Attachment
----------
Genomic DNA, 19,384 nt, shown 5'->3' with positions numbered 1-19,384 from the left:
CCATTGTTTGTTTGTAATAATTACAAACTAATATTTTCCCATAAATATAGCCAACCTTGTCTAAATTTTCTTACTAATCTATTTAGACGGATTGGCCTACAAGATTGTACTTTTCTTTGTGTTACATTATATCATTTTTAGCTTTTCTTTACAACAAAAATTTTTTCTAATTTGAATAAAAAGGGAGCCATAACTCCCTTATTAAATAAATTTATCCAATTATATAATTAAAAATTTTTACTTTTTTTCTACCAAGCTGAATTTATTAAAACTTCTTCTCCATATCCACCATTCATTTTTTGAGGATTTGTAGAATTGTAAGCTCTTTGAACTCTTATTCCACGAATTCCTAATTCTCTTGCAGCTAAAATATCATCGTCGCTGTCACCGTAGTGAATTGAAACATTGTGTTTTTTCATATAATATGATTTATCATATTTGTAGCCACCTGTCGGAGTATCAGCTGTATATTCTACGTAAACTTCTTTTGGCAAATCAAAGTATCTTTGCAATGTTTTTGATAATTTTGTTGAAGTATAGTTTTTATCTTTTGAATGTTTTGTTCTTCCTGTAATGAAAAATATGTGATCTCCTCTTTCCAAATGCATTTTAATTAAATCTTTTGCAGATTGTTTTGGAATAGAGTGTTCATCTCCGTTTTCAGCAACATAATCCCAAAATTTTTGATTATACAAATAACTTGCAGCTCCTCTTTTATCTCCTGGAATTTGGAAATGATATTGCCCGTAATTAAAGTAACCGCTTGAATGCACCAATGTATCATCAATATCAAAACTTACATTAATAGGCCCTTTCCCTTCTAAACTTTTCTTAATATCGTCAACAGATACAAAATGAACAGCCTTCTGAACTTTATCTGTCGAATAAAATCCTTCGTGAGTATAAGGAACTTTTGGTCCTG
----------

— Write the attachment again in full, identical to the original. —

Genomic DNA, 19,384 nt, shown 5'->3' with positions numbered 1-19,384 from the left:
CCATTGTTTGTTTGTAATAATTACAAACTAATATTTTCCCATAAATATAGCCAACCTTGTCTAAATTTTCTTACTAATCTATTTAGACGGATTGGCCTACAAGATTGTACTTTTCTTTGTGTTACATTATATCATTTTTAGCTTTTCTTTACAACAAAAATTTTTTCTAATTTGAATAAAAAGGGAGCCATAACTCCCTTATTAAATAAATTTATCCAATTATATAATTAAAAATTTTTACTTTTTTTCTACCAAGCTGAATTTATTAAAACTTCTTCTCCATATCCACCATTCATTTTTTGAGGATTTGTAGAATTGTAAGCTCTTTGAACTCTTATTCCACGAATTCCTAATTCTCTTGCAGCTAAAATATCATCGTCGCTGTCACCGTAGTGAATTGAAACATTGTGTTTTTTCATATAATATGATTTATCATATTTGTAGCCACCTGTCGGAGTATCAGCTGTATATTCTACGTAAACTTCTTTTGGCAAATCAAAGTATCTTTGCAATGTTTTTGATAATTTTGTTGAAGTATAGTTTTTATCTTTTGAATGTTTTGTTCTTCCTGTAATGAAAAATATGTGATCTCCTCTTTCCAAATGCATTTTAATTAAATCTTTTGCAGATTGTTTTGGAATAGAGTGTTCATCTCCGTTTTCAGCAACATAATCCCAAAATTTTTGATTATACAAATAACTTGCAGCTCCTCTTTTATCTCCTGGAATTTGGAAATGATATTGCCCGTAATTAAAGTAACCGCTTGAATGCACCAATGTATCATCAATATCAAAACTTACATTAATAGGCCCTTTCCCTTCTAAACTTTTCTTAATATCGTCAACAGATACAAAATGAACAGCCTTCTGAACTTTATCTGTCGAATAAAATCCTTCGTGAGTATAAGGAACTTTTGGTCCTG